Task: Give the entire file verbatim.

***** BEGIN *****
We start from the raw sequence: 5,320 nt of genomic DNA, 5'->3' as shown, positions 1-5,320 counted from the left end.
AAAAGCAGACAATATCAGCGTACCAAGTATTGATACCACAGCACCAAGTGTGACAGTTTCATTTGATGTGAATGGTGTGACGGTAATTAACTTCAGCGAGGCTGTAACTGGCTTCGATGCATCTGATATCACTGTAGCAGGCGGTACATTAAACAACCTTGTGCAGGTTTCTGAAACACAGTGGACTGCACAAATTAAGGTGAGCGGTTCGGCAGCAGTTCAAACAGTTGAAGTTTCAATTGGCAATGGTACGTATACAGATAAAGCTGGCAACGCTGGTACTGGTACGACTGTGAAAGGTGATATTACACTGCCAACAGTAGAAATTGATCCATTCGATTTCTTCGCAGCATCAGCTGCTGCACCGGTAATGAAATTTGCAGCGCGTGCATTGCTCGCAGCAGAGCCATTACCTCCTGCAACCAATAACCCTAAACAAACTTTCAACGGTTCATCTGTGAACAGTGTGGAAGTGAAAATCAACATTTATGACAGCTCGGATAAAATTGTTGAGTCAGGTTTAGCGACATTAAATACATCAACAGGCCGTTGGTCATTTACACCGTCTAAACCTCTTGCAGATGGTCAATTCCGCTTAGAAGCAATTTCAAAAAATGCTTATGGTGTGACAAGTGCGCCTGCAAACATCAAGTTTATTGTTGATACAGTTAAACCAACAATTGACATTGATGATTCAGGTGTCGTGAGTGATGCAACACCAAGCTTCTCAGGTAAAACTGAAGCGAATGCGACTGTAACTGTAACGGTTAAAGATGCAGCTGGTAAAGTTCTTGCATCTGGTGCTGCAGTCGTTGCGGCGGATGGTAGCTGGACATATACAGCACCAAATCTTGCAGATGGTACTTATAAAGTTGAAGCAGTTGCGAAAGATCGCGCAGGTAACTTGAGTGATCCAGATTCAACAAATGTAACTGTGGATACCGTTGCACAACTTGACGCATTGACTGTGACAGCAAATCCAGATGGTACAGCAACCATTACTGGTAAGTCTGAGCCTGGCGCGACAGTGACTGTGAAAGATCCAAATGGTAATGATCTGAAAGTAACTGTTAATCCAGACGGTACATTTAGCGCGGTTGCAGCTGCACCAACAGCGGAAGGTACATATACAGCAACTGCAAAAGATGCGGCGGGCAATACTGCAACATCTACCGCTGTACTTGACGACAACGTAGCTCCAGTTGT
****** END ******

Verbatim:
We start from the raw sequence: 5,320 nt of genomic DNA, 5'->3' as shown, positions 1-5,320 counted from the left end.
AAAAGCAGACAATATCAGCGTACCAAGTATTGATACCACAGCACCAAGTGTGACAGTTTCATTTGATGTGAATGGTGTGACGGTAATTAACTTCAGCGAGGCTGTAACTGGCTTCGATGCATCTGATATCACTGTAGCAGGCGGTACATTAAACAACCTTGTGCAGGTTTCTGAAACACAGTGGACTGCACAAATTAAGGTGAGCGGTTCGGCAGCAGTTCAAACAGTTGAAGTTTCAATTGGCAATGGTACGTATACAGATAAAGCTGGCAACGCTGGTACTGGTACGACTGTGAAAGGTGATATTACACTGCCAACAGTAGAAATTGATCCATTCGATTTCTTCGCAGCATCAGCTGCTGCACCGGTAATGAAATTTGCAGCGCGTGCATTGCTCGCAGCAGAGCCATTACCTCCTGCAACCAATAACCCTAAACAAACTTTCAACGGTTCATCTGTGAACAGTGTGGAAGTGAAAATCAACATTTATGACAGCTCGGATAAAATTGTTGAGTCAGGTTTAGCGACATTAAATACATCAACAGGCCGTTGGTCATTTACACCGTCTAAACCTCTTGCAGATGGTCAATTCCGCTTAGAAGCAATTTCAAAAAATGCTTATGGTGTGACAAGTGCGCCTGCAAACATCAAGTTTATTGTTGATACAGTTAAACCAACAATTGACATTGATGATTCAGGTGTCGTGAGTGATGCAACACCAAGCTTCTCAGGTAAAACTGAAGCGAATGCGACTGTAACTGTAACGGTTAAAGATGCAGCTGGTAAAGTTCTTGCATCTGGTGCTGCAGTCGTTGCGGCGGATGGTAGCTGGACATATACAGCACCAAATCTTGCAGATGGTACTTATAAAGTTGAAGCAGTTGCGAAAGATCGCGCAGGTAACTTGAGTGATCCAGATTCAACAAATGTAACTGTGGATACCGTTGCACAACTTGACGCATTGACTGTGACAGCAAATCCAGATGGTACAGCAACCATTACTGGTAAGTCTGAGCCTGGCGCGACAGTGACTGTGAAAGATCCAAATGGTAATGATCTGAAAGTAACTGTTAATCCAGACGGTACATTTAGCGCGGTTGCAGCTGCACCAACAGCGGAAGGTACATATACAGCAACTGCAAAAGATGCGGCGGGCAATACTGCAACATCTACCGCTGTACTTGACGACAACGTAGCTCCAGTTGT